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On July 9, a Walmart representative told the Washington Post, that the retail giant would not pursue three planned D.C. stores if the city council’s living wage legislation—which would require major retailers to pay workers at least $12.50 per hour, instead of the current $8.25—passed. 
At the center of Walmart’s case are arguments that have been made pretty much any time any city tries to raise the wage standard for its workers: that higher wages are anti-business and negatively impact consumers. 
But really, much of Walmart’s historical fight against fair pay has been debunked. 
Like the myth that higher wages means fewer jobs.
"Part of the reason why higher wages don’t mean fewer jobs," says employment analyst Jack Temple, "is because higher wages offset high turnover." When you pay people more, they tend to stick around, and that gets rid of costs in new hires and absenteeism.
Here are 3 more bogus claims about why Walmart can’t pay a living wage.

On July 9, a Walmart representative told the Washington Post, that the retail giant would not pursue three planned D.C. stores if the city council’s living wage legislation—which would require major retailers to pay workers at least $12.50 per hour, instead of the current $8.25—passed. 

At the center of Walmart’s case are arguments that have been made pretty much any time any city tries to raise the wage standard for its workers: that higher wages are anti-business and negatively impact consumers.

But really, much of Walmart’s historical fight against fair pay has been debunked. 

Like the myth that higher wages means fewer jobs.

"Part of the reason why higher wages don’t mean fewer jobs," says employment analyst Jack Temple, "is because higher wages offset high turnover." When you pay people more, they tend to stick around, and that gets rid of costs in new hires and absenteeism.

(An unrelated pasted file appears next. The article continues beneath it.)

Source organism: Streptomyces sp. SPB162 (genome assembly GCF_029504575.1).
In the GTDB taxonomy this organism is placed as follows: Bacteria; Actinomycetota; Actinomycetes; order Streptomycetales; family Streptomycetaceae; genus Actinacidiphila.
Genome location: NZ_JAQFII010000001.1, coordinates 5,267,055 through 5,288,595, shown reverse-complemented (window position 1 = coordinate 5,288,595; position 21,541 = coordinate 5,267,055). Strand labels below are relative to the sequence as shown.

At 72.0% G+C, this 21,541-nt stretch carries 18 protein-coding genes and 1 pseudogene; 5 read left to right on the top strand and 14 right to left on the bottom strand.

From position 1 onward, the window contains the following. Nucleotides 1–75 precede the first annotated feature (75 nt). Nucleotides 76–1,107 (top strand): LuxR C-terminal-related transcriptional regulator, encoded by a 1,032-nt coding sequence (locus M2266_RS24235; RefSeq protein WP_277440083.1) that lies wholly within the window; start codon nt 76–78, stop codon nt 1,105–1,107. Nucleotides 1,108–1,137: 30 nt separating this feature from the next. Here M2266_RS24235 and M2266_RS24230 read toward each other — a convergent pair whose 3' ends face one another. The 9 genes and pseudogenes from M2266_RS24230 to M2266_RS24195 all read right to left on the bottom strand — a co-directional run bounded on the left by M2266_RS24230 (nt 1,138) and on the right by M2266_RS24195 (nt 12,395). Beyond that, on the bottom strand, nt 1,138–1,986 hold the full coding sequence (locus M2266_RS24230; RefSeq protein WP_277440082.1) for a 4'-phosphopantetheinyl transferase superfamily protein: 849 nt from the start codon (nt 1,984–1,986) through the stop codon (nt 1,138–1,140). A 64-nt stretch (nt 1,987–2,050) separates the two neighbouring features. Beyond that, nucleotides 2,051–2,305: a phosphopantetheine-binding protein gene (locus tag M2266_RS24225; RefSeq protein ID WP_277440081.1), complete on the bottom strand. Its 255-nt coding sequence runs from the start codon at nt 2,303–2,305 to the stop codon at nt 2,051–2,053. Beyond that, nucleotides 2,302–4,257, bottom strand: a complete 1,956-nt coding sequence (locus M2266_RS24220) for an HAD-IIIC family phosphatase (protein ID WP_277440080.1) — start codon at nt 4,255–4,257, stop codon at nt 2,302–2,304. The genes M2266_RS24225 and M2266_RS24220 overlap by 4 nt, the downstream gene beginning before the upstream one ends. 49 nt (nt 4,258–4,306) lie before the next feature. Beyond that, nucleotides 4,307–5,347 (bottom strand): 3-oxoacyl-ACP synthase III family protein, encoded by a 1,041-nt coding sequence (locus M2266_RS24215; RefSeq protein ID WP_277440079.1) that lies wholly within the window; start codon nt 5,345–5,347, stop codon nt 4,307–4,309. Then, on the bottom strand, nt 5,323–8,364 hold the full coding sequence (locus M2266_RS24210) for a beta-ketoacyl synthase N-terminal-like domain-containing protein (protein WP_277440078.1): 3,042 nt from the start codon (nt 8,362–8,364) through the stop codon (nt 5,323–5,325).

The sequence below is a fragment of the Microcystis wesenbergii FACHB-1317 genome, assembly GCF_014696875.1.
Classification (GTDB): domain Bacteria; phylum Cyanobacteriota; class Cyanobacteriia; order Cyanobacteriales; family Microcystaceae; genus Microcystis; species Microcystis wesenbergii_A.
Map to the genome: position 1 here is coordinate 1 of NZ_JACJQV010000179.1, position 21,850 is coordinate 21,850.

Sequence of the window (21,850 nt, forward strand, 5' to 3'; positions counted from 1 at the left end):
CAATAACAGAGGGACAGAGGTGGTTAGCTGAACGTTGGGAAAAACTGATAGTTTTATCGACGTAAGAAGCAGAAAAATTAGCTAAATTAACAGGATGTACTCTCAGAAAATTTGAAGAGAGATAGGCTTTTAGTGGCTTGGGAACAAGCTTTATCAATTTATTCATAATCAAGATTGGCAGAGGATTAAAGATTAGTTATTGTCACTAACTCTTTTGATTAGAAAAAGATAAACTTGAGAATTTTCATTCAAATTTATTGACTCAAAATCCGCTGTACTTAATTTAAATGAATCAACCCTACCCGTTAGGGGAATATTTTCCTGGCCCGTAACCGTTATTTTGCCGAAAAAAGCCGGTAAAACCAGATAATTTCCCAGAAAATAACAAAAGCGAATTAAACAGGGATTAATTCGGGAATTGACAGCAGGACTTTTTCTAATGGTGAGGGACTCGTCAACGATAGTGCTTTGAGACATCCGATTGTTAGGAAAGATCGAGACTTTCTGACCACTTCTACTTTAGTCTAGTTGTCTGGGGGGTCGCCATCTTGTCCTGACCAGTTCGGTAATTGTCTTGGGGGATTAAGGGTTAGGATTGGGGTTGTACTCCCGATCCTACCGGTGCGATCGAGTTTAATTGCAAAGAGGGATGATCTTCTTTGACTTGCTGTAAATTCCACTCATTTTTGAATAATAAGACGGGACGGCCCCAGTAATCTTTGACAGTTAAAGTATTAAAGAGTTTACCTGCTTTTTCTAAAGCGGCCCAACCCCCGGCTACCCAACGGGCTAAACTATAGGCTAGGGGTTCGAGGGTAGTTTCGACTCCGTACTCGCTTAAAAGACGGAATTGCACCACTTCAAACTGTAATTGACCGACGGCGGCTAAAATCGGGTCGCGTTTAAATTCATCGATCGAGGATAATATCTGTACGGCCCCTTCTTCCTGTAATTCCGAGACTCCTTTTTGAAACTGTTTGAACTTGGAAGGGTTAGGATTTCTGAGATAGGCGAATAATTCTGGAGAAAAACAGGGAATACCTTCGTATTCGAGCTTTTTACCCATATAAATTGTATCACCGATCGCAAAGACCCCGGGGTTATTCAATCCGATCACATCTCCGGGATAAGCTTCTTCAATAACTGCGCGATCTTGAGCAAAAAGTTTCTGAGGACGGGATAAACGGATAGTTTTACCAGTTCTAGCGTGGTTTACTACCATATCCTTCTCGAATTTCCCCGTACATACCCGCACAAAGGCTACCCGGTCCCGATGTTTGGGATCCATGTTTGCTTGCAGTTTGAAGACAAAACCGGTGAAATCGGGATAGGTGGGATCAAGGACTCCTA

Here are 3 more bogus claims about why Walmart can’t pay a living wage.

CEOs earned 273 times the average worker in 2012—and that’s going up
According to the Economic Policy Institute, in 2012, average CEO compensation among the 350 largest U.S. public companies was $14.1 million (including income from options), which was a 12.7% increase on 2011, and 37.4% jump over 2009.
Some economists explain this higher-than-the-highest phenomenon by saying that CEOs’ jobs are becoming more difficult, and that they therefore should be paid better. But the EPI favors a different explanation: that CEOs hold the reins of their organizations and can win the compensation that suits them. 
[Image: Lildevil4ever]

CEOs earned 273 times the average worker in 2012—and that’s going up

According to the Economic Policy Institute, in 2012, average CEO compensation among the 350 largest U.S. public companies was $14.1 million (including income from options), which was a 12.7% increase on 2011, and 37.4% jump over 2009.

Some economists explain this higher-than-the-highest phenomenon by saying that CEOs’ jobs are becoming more difficult, and that they therefore should be paid better. But the EPI favors a different explanation: that CEOs hold the reins of their organizations and can win the compensation that suits them. 

[Image: Lildevil4ever]